The government is assuming that French preparations for customs and regulatory checks have markedly decreased the anticipated trade disruption from a no-deal Brexit, the BBC has learned.
“Reasonable worst case scenarios” still anticipate long disruption to about half the freight crossing the Channel.
But the assumption, the basis for a lot of the government’s no-deal planning, has been upgraded twice recently.
The scenarios were told to industry, but kept secret from the public.
Last year the government’s original “reasonable worst case scenario” for no deal was that for three to six months, 75-87% of “flow” across the “short straits” would be interrupted and forced to join queues on motorways approaching the Channel Tunnel and ports.
That assessment assumed that French authorities would check every lorry coming into its country manually. As there had been no talks between authorities, UK officials had to use satellite photographs to estimate the potential for holding and processing facilities around French ports.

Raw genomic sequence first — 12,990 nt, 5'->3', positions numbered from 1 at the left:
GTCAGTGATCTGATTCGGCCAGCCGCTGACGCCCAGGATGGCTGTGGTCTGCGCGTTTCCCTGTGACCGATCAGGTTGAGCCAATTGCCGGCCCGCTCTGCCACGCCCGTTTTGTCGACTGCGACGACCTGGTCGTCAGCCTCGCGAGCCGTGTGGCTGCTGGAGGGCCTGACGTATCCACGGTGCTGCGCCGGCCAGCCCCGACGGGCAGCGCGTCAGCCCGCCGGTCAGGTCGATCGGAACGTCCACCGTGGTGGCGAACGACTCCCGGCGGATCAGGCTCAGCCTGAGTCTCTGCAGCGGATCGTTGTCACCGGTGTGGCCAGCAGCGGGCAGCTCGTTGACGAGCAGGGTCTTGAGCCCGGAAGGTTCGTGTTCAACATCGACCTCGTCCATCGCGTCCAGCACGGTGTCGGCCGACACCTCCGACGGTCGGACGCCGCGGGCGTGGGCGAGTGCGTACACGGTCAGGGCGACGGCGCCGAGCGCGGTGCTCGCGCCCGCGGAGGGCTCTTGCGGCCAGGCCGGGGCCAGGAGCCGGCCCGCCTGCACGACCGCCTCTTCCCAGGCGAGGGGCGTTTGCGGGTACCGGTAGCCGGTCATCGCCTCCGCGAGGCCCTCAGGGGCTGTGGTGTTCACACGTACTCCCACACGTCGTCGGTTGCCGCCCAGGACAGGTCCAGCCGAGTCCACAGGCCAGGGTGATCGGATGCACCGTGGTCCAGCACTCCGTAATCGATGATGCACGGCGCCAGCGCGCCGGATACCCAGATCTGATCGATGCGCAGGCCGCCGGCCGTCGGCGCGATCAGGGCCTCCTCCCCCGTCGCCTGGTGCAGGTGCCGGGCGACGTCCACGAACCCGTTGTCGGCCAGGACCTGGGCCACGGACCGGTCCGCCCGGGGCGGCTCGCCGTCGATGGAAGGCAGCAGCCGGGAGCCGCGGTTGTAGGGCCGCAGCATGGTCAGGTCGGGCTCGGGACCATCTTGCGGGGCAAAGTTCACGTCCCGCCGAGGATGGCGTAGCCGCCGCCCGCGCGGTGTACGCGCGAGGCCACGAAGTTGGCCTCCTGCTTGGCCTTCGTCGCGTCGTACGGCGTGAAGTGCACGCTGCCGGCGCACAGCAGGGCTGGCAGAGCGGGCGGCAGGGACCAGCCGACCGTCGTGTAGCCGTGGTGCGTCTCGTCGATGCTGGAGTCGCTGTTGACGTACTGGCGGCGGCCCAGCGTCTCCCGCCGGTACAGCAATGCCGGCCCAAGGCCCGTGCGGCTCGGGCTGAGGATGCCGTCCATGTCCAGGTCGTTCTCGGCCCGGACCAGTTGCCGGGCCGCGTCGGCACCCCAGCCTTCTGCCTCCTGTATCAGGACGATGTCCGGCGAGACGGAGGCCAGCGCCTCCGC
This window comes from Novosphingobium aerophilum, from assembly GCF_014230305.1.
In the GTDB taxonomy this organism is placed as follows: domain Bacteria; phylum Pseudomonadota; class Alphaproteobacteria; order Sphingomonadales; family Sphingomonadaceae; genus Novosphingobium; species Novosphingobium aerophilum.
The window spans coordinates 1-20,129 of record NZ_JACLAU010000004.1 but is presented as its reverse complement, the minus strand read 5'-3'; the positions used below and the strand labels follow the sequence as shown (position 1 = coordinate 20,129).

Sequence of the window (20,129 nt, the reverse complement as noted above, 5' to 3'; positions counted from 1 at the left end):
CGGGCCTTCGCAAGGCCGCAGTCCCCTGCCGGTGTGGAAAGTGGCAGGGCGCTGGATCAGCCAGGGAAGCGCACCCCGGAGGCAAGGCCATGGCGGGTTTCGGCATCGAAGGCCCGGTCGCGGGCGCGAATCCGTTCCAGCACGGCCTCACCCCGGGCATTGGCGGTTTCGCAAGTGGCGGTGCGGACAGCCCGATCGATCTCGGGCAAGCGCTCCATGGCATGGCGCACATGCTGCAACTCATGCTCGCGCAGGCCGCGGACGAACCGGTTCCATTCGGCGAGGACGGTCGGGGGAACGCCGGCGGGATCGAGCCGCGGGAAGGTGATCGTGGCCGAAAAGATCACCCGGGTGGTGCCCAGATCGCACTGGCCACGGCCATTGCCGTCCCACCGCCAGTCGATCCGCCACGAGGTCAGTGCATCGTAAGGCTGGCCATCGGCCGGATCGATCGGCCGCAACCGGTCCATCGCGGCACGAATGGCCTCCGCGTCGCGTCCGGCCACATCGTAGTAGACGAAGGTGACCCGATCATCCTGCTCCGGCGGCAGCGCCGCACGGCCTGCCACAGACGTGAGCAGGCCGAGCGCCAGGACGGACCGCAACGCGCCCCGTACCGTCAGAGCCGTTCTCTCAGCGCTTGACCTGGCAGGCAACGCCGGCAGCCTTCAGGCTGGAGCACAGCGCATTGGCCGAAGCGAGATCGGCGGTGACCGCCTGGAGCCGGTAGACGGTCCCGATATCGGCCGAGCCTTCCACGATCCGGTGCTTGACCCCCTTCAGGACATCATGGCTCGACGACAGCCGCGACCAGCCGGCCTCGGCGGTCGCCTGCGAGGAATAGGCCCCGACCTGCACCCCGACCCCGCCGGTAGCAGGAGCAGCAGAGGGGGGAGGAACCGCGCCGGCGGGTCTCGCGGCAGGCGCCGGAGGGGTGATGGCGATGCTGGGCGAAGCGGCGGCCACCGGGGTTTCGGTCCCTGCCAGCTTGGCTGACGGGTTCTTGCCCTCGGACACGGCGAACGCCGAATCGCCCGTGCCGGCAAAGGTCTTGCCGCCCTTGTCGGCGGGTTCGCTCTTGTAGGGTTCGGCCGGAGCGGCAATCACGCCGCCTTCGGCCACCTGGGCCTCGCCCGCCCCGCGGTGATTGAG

In April this secret assessment, shared with industry via non-disclosure agreements, was improved to 50-70% of freight stopped.
This was principally because of the new preparations made on the French side of the border. For example, the Eurotunnel facility for UK freight can check nine lorries at the same time and provides parking for 100 vehicles.
In the past few days, the possible disruption to trade flow in the “short straits” has been further downgraded to 40-60% of traffic.